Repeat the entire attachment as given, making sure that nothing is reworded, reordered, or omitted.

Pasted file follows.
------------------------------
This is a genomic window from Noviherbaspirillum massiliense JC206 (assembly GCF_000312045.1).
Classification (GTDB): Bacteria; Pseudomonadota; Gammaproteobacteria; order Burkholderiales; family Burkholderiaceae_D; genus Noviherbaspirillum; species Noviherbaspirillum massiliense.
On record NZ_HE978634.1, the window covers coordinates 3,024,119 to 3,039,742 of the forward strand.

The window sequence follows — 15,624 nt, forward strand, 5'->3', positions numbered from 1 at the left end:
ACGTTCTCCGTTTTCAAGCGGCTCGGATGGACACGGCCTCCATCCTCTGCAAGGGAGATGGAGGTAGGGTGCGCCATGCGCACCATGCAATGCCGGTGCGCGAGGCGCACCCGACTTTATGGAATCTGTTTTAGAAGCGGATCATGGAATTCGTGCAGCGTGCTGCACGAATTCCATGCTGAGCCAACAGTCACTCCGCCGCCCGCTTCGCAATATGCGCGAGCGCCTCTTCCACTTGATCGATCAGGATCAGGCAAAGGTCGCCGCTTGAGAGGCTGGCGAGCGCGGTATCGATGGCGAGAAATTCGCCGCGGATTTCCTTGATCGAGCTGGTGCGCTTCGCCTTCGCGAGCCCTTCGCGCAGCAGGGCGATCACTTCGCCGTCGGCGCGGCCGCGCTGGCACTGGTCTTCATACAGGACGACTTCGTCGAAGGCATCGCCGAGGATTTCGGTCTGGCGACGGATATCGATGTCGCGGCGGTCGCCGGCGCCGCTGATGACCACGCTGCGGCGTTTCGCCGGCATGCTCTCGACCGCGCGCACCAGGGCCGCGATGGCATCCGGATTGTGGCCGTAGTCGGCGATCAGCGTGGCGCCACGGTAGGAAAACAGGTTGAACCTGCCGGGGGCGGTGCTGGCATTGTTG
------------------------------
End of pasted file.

This is a genomic window from Noviherbaspirillum massiliense JC206 (assembly GCF_000312045.1).
Classification (GTDB): Bacteria; Pseudomonadota; Gammaproteobacteria; order Burkholderiales; family Burkholderiaceae_D; genus Noviherbaspirillum; species Noviherbaspirillum massiliense.
On record NZ_HE978634.1, the window covers coordinates 3,024,119 to 3,039,742 of the forward strand.

The window sequence follows — 15,624 nt, forward strand, 5'->3', positions numbered from 1 at the left end:
ACGTTCTCCGTTTTCAAGCGGCTCGGATGGACACGGCCTCCATCCTCTGCAAGGGAGATGGAGGTAGGGTGCGCCATGCGCACCATGCAATGCCGGTGCGCGAGGCGCACCCGACTTTATGGAATCTGTTTTAGAAGCGGATCATGGAATTCGTGCAGCGTGCTGCACGAATTCCATGCTGAGCCAACAGTCACTCCGCCGCCCGCTTCGCAATATGCGCGAGCGCCTCTTCCACTTGATCGATCAGGATCAGGCAAAGGTCGCCGCTTGAGAGGCTGGCGAGCGCGGTATCGATGGCGAGAAATTCGCCGCGGATTTCCTTGATCGAGCTGGTGCGCTTCGCCTTCGCGAGCCCTTCGCGCAGCAGGGCGATCACTTCGCCGTCGGCGCGGCCGCGCTGGCACTGGTCTTCATACAGGACGACTTCGTCGAAGGCATCGCCGAGGATTTCGGTCTGGCGACGGATATCGATGTCGCGGCGGTCGCCGGCGCCGCTGATGACCACGCTGCGGCGTTTCGCCGGCATGCTCTCGACCGCGCGCACCAGGGCCGCGATGGCATCCGGATTGTGGCCGTAGTCGGCGATCAGCGTGGCGCCACGGTAGGAAAACAGGTTGAACCTGCCGGGGGCGGTGCTGGCATTGTTG